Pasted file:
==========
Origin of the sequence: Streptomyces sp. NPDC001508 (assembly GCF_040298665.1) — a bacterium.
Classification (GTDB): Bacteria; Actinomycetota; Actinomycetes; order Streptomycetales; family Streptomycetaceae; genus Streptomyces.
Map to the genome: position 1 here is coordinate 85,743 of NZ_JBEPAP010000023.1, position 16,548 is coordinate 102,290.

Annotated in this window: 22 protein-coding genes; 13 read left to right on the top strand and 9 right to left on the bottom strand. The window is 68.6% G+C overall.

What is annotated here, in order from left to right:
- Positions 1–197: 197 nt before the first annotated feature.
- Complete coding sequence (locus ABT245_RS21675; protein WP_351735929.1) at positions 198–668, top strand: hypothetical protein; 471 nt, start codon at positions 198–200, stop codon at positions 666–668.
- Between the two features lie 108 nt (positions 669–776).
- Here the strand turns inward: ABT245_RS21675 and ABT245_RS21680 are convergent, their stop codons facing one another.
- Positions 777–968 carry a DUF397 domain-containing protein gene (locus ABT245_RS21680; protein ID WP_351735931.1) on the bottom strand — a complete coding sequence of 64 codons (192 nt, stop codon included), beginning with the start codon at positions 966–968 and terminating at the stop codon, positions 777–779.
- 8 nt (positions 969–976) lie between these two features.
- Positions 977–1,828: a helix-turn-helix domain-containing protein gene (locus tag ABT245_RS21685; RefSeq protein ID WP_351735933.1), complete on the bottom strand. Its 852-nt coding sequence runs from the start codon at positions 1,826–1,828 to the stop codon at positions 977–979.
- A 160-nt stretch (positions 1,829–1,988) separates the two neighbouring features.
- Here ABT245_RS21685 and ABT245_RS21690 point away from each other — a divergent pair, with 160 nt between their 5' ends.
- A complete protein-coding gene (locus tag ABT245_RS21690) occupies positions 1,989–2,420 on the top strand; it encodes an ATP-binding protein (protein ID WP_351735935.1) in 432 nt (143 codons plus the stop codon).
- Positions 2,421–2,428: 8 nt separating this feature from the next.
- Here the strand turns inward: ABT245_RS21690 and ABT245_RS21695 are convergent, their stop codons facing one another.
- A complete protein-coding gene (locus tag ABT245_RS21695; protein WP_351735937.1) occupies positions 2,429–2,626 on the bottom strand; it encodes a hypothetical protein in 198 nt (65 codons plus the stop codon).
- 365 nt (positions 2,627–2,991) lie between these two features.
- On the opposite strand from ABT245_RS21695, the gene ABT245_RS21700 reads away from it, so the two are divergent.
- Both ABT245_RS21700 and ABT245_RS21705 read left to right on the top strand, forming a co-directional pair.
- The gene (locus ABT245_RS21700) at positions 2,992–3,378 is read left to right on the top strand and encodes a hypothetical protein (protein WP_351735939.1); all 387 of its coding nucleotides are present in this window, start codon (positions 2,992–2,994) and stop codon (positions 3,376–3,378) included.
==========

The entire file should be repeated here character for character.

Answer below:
Origin of the sequence: Streptomyces sp. NPDC001508 (assembly GCF_040298665.1) — a bacterium.
Classification (GTDB): Bacteria; Actinomycetota; Actinomycetes; order Streptomycetales; family Streptomycetaceae; genus Streptomyces.
Map to the genome: position 1 here is coordinate 85,743 of NZ_JBEPAP010000023.1, position 16,548 is coordinate 102,290.

Annotated in this window: 22 protein-coding genes; 13 read left to right on the top strand and 9 right to left on the bottom strand. The window is 68.6% G+C overall.

What is annotated here, in order from left to right:
- Positions 1–197: 197 nt before the first annotated feature.
- Complete coding sequence (locus ABT245_RS21675; protein WP_351735929.1) at positions 198–668, top strand: hypothetical protein; 471 nt, start codon at positions 198–200, stop codon at positions 666–668.
- Between the two features lie 108 nt (positions 669–776).
- Here the strand turns inward: ABT245_RS21675 and ABT245_RS21680 are convergent, their stop codons facing one another.
- Positions 777–968 carry a DUF397 domain-containing protein gene (locus ABT245_RS21680; protein ID WP_351735931.1) on the bottom strand — a complete coding sequence of 64 codons (192 nt, stop codon included), beginning with the start codon at positions 966–968 and terminating at the stop codon, positions 777–779.
- 8 nt (positions 969–976) lie between these two features.
- Positions 977–1,828: a helix-turn-helix domain-containing protein gene (locus tag ABT245_RS21685; RefSeq protein ID WP_351735933.1), complete on the bottom strand. Its 852-nt coding sequence runs from the start codon at positions 1,826–1,828 to the stop codon at positions 977–979.
- A 160-nt stretch (positions 1,829–1,988) separates the two neighbouring features.
- Here ABT245_RS21685 and ABT245_RS21690 point away from each other — a divergent pair, with 160 nt between their 5' ends.
- A complete protein-coding gene (locus tag ABT245_RS21690) occupies positions 1,989–2,420 on the top strand; it encodes an ATP-binding protein (protein ID WP_351735935.1) in 432 nt (143 codons plus the stop codon).
- Positions 2,421–2,428: 8 nt separating this feature from the next.
- Here the strand turns inward: ABT245_RS21690 and ABT245_RS21695 are convergent, their stop codons facing one another.
- A complete protein-coding gene (locus tag ABT245_RS21695; protein WP_351735937.1) occupies positions 2,429–2,626 on the bottom strand; it encodes a hypothetical protein in 198 nt (65 codons plus the stop codon).
- 365 nt (positions 2,627–2,991) lie between these two features.
- On the opposite strand from ABT245_RS21695, the gene ABT245_RS21700 reads away from it, so the two are divergent.
- Both ABT245_RS21700 and ABT245_RS21705 read left to right on the top strand, forming a co-directional pair.
- The gene (locus ABT245_RS21700) at positions 2,992–3,378 is read left to right on the top strand and encodes a hypothetical protein (protein WP_351735939.1); all 387 of its coding nucleotides are present in this window, start codon (positions 2,992–2,994) and stop codon (positions 3,376–3,378) included.